Defying odds, Boehner ascends to Speaker, completing comeback

On Wednesday, Rep. John Boehner (R-Ohio) will become the 53rd Speaker of the House, and his first address as the chamber’s top member will focus on cutting the nation’s record deficit and creating jobs.

Twelve years after being ousted from the Republican leadership, Boehner has defied the odds and will grab the Speaker’s gavel from soon-to-be-Minority Leader Nancy Pelosi (D-Calif.). 

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With his 11 brothers and sisters watching from the chamber, Boehner will outline how he plans to run the House and the issues he will focus on. Many on Capitol Hill expect Boehner, who is prone to tears, to get emotional as he fulfills what he has called the American Dream.

The House will first officially select Boehner as Speaker as every member will call out his or her choice for the top post. Most Democrats are expected to select Pelosi, and all Republicans are expected to support Boehner. 

Boehner’s speech, according to GOP staffers, will tackle spending cuts in a clear nod to the Tea Party that helped catapult House Republicans to their majority status. It will also stress the need to create jobs and improve the nation’s ailing economy. 

The 61-year-old lawmaker will note the difficult decisions Congress will face on spending. As Speaker, Boehner will soon face the difficult task of trying to collect enough votes to pass a measure that would increase the nation’s debt limit, which has been endorsed by the Obama administration. A few Republicans have already indicated they will oppose such an effort, which are typically resisted by the minority party. 

Boehner will urge lawmakers to listen to voters and “abide by their will,” according to a leadership aide. There are 82 incoming GOP freshmen in the House, the largest Republican class in nine decades.

Boehner is also expected to discuss changing the way the House has worked under both Republicans and Democrats.

In an interview last year, Boehner told The Hill, “If we gain the majority and I am Speaker, I’m going to run the House differently than it’s being run today and I’m going to run it differently than my Republican predecessors ran it.”

Boehner last month said he would not embrace former Speaker Dennis Hastert’s (R-Ill.) “majority of the majority” rule, where bills could not hit the House floor unless most of the Republican majority backed them.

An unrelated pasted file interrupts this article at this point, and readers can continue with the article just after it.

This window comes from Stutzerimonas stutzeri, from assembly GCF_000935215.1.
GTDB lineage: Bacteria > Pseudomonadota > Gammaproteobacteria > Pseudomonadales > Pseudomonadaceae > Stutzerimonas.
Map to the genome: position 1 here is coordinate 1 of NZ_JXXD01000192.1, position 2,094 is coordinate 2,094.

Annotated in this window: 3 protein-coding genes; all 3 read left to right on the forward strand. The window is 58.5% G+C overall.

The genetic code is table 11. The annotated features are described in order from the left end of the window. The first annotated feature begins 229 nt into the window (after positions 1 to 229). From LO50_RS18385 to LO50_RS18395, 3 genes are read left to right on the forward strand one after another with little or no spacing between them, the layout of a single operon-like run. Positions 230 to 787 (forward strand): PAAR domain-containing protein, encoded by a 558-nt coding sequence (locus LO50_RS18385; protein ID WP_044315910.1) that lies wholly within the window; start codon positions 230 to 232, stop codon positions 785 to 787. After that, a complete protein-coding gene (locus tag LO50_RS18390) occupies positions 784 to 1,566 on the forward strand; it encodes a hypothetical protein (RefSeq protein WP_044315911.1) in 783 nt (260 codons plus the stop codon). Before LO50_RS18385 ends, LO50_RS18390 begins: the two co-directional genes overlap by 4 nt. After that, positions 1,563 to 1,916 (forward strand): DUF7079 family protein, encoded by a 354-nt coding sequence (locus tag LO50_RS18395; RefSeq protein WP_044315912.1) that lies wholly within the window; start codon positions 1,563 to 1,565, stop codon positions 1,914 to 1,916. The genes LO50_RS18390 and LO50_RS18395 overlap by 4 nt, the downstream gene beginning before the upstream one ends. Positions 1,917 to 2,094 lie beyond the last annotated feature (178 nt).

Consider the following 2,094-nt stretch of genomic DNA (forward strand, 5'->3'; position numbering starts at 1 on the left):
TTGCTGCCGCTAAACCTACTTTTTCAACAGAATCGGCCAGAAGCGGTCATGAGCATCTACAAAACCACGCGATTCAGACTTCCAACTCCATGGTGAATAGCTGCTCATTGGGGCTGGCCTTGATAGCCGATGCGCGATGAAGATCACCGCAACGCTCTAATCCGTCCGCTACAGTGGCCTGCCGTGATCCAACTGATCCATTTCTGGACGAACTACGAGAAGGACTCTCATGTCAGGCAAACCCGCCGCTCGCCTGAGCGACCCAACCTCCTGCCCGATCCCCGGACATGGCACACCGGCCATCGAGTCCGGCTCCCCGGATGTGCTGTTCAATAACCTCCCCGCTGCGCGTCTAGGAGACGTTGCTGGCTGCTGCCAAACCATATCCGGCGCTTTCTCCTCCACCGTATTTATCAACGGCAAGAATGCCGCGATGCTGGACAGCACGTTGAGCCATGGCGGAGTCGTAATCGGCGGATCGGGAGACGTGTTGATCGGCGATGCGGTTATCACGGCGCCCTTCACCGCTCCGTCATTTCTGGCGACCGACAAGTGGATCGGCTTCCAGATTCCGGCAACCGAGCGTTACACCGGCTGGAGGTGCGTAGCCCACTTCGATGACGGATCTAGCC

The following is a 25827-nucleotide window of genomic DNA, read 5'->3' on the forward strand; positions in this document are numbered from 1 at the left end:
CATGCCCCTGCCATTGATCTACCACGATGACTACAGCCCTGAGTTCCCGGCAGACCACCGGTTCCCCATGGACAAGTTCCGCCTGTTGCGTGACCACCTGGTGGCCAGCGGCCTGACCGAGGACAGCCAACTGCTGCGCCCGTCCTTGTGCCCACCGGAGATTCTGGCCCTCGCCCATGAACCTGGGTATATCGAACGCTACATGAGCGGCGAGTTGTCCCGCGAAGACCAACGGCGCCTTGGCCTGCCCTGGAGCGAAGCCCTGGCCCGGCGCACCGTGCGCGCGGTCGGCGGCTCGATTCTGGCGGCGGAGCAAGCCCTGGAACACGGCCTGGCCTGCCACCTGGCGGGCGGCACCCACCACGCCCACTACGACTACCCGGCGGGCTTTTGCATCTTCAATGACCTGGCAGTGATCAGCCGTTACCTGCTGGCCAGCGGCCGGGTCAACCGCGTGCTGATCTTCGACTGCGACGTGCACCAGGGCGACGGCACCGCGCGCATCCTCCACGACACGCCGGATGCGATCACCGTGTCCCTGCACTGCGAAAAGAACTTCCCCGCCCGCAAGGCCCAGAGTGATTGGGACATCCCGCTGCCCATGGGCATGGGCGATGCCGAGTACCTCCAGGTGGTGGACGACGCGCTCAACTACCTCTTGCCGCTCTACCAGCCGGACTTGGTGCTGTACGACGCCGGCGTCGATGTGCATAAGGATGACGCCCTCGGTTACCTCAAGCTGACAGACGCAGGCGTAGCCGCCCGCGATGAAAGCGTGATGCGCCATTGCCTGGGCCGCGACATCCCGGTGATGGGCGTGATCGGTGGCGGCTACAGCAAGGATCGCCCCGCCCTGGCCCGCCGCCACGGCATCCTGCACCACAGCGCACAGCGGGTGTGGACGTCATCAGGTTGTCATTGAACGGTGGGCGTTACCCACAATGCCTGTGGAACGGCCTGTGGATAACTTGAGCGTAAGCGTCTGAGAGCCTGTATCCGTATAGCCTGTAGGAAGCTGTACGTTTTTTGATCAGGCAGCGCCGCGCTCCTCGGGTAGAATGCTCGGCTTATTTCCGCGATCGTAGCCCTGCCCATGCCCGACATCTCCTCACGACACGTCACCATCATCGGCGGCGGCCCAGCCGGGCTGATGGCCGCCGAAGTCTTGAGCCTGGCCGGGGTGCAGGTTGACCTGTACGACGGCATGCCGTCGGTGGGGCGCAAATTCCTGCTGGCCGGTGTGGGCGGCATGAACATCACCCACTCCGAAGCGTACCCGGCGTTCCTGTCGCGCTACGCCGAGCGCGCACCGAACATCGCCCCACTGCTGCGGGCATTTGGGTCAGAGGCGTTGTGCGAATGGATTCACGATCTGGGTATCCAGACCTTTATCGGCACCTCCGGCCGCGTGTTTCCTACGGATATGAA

Republican leaders in the House have also indicated they will allow Democratic amendments to come to the floor and won’t strong-arm their members to oppose them. That is a significant departure from how Hastert, Pelosi and former Speaker Newt Gingrich (R-Ga.) ran the House. Hastert in 2003 famously kept open a roll call vote for nearly three hours to pass a Medicare prescription drug bill.

In another vow, House Republicans have promised to let the public view legislation 72 hours before it is voted on. Both parties have made similar pledges before, but failed to follow through.

Former National Republican Congressional Committee (NRCC) Chairman Tom Davis (Va.) said that Boehner needs to give a well-rounded speech. He said it should touch on the concerns of the newly elected members who “feel he may not be conservative enough,” as well as appeal to independent voters.

Rep. Jack Kingston (R-Ga.) told The Hill that Boehner should emphasize that he will make good on his promise to reduce the size of government. 

“He needs to invoke confidence to everybody that the vision is solid and that the follow-through is well-planned, that we will be reducing the size of government, reducing spending, creating jobs,” Kingston said.

The jovial Boehner is well-liked in the House, and is not one to hold a grudge.

That helped him make a remarkable political comeback that few could have foreseen a dozen years ago. Boehner was ousted as the No. 4 Republican in the House after the GOP fell short of expectations in the 1998 midterm elections. Some thought Boehner would leave the House, but he subsequently became chairman of the Education and Workforce Committee, helping craft the landmark No Child Left Behind law. 

In early 2006, he beat then-Rep. Roy Blunt (R-Mo.) to become majority leader and withstood two separate challenges to his top GOP perch after Democrats won the House in 2006 and then added to their majority in 2008. 

Last year, Boehner said his leadership style doesn’t involve high drama: “I don’t yell. I don’t do anger. I’m not dictatorial … I know where I want to go and try to build consensus and support to achieve the goals we set.” 

Still, Boehner will be leading a House GOP conference that is expected to be very confrontational with the Obama White House. He refused to use the word “compromise” in a recent “60 Minutes” interview, preferring to say he is willing to find “common ground” with the White House.

Boehner has scheduled a vote next week to repeal President Obama’s signature achievement of the 111th Congress: healthcare reform. All Republicans and a few Democrats are expected to support that measure, which will likely stall in the Senate.

Boehner says that unlike Pelosi, he will not write legislation from the Speaker’s office and instead will defer more to his committee chairmen. 

He urges his colleagues to be civil — or, as he says, “act like adults.” Another saying he invokes is, “You can disagree but not be disagreeable.”

Davis, who was elected in the GOP revolution of 1994, said that Boehner learned from previous GOP Speakers that it’s imperative to keep the freshmen involved.

“With a majority like this, you’ve got to keep them busy. It’s one thing we found out that if you’re feeding barracudas and you don’t feed them every day, they’ll turn on you,” Davis added.